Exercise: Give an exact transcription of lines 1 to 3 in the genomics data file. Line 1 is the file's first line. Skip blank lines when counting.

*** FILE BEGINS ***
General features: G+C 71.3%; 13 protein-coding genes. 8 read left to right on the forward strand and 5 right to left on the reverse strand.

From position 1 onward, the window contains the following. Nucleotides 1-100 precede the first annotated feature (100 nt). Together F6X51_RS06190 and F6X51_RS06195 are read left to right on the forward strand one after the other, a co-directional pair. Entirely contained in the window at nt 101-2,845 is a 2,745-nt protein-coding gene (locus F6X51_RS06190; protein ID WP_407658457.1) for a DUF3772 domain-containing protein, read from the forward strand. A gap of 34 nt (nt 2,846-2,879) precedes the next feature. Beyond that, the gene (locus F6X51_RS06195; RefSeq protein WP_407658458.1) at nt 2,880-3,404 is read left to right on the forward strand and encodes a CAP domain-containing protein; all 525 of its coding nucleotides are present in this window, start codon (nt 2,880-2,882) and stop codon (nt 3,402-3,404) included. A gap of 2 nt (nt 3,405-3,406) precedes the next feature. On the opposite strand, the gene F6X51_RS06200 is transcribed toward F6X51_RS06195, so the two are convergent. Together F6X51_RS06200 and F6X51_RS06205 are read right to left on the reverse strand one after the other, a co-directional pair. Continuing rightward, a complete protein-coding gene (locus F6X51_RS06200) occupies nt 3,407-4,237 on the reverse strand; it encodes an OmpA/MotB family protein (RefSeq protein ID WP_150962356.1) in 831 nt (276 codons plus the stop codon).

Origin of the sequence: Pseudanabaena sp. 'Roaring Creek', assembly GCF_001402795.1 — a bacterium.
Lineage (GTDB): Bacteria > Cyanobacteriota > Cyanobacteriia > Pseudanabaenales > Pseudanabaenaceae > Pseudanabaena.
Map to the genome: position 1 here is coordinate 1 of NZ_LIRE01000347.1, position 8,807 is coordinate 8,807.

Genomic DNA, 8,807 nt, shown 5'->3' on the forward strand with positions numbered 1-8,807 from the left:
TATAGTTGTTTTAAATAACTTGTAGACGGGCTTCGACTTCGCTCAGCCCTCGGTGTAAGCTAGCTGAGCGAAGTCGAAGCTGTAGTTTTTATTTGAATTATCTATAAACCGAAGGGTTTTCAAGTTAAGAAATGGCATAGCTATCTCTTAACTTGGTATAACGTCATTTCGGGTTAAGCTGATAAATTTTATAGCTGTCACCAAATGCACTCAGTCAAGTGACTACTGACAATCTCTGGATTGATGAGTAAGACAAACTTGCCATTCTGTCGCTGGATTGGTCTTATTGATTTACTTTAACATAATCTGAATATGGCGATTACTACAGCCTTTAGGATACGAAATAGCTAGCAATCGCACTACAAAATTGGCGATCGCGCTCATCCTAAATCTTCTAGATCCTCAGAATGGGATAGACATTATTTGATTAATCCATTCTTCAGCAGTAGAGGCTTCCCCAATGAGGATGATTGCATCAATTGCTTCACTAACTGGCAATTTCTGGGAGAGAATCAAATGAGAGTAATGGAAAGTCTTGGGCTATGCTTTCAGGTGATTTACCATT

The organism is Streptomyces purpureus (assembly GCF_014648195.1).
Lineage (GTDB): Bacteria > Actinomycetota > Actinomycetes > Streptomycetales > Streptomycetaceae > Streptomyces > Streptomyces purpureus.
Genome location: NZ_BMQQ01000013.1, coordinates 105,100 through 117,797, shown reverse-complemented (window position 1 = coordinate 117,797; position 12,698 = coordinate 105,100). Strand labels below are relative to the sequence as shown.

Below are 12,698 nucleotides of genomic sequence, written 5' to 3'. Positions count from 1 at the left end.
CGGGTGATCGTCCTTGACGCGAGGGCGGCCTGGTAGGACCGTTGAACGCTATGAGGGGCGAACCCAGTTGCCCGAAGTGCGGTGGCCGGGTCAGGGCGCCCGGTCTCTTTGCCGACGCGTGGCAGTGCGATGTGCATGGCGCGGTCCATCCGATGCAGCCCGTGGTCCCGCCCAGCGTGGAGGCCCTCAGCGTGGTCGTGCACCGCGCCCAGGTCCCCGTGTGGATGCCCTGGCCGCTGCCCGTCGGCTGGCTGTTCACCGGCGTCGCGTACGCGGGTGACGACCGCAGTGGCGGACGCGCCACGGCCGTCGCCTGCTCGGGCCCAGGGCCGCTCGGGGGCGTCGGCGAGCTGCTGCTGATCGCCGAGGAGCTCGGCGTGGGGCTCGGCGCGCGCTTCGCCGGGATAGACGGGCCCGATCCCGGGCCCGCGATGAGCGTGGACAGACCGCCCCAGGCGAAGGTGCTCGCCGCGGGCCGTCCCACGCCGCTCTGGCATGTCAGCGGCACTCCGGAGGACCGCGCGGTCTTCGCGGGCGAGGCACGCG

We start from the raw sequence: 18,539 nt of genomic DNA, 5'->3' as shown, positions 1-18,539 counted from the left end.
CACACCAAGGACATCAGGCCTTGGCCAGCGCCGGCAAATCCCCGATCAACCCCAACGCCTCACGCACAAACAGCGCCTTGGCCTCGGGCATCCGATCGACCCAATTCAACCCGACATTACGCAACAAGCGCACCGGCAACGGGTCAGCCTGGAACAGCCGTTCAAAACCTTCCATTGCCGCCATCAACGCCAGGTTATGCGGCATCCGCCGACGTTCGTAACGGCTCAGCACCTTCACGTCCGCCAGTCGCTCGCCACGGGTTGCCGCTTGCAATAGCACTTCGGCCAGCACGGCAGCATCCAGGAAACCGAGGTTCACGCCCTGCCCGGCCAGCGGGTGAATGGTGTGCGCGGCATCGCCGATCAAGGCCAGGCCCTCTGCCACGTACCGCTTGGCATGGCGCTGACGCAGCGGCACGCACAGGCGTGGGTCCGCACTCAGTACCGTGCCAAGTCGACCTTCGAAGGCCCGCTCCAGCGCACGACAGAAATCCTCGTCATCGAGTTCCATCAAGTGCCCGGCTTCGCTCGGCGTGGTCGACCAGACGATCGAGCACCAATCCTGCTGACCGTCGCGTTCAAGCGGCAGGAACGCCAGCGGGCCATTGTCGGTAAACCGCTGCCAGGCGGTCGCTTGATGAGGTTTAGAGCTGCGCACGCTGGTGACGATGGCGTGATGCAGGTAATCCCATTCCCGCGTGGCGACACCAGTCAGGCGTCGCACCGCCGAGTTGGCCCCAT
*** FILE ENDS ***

General features: G+C 71.3%; 13 protein-coding genes. 8 read left to right on the forward strand and 5 right to left on the reverse strand.

From position 1 onward, the window contains the following. Nucleotides 1-100 precede the first annotated feature (100 nt). Together F6X51_RS06190 and F6X51_RS06195 are read left to right on the forward strand one after the other, a co-directional pair. Entirely contained in the window at nt 101-2,845 is a 2,745-nt protein-coding gene (locus F6X51_RS06190; protein ID WP_407658457.1) for a DUF3772 domain-containing protein, read from the forward strand. A gap of 34 nt (nt 2,846-2,879) precedes the next feature. Beyond that, the gene (locus F6X51_RS06195; RefSeq protein WP_407658458.1) at nt 2,880-3,404 is read left to right on the forward strand and encodes a CAP domain-containing protein; all 525 of its coding nucleotides are present in this window, start codon (nt 2,880-2,882) and stop codon (nt 3,402-3,404) included. A gap of 2 nt (nt 3,405-3,406) precedes the next feature. On the opposite strand, the gene F6X51_RS06200 is transcribed toward F6X51_RS06195, so the two are convergent. Together F6X51_RS06200 and F6X51_RS06205 are read right to left on the reverse strand one after the other, a co-directional pair. Continuing rightward, a complete protein-coding gene (locus F6X51_RS06200) occupies nt 3,407-4,237 on the reverse strand; it encodes an OmpA/MotB family protein (RefSeq protein ID WP_150962356.1) in 831 nt (276 codons plus the stop codon).

Origin of the sequence: Pseudanabaena sp. 'Roaring Creek', assembly GCF_001402795.1 — a bacterium.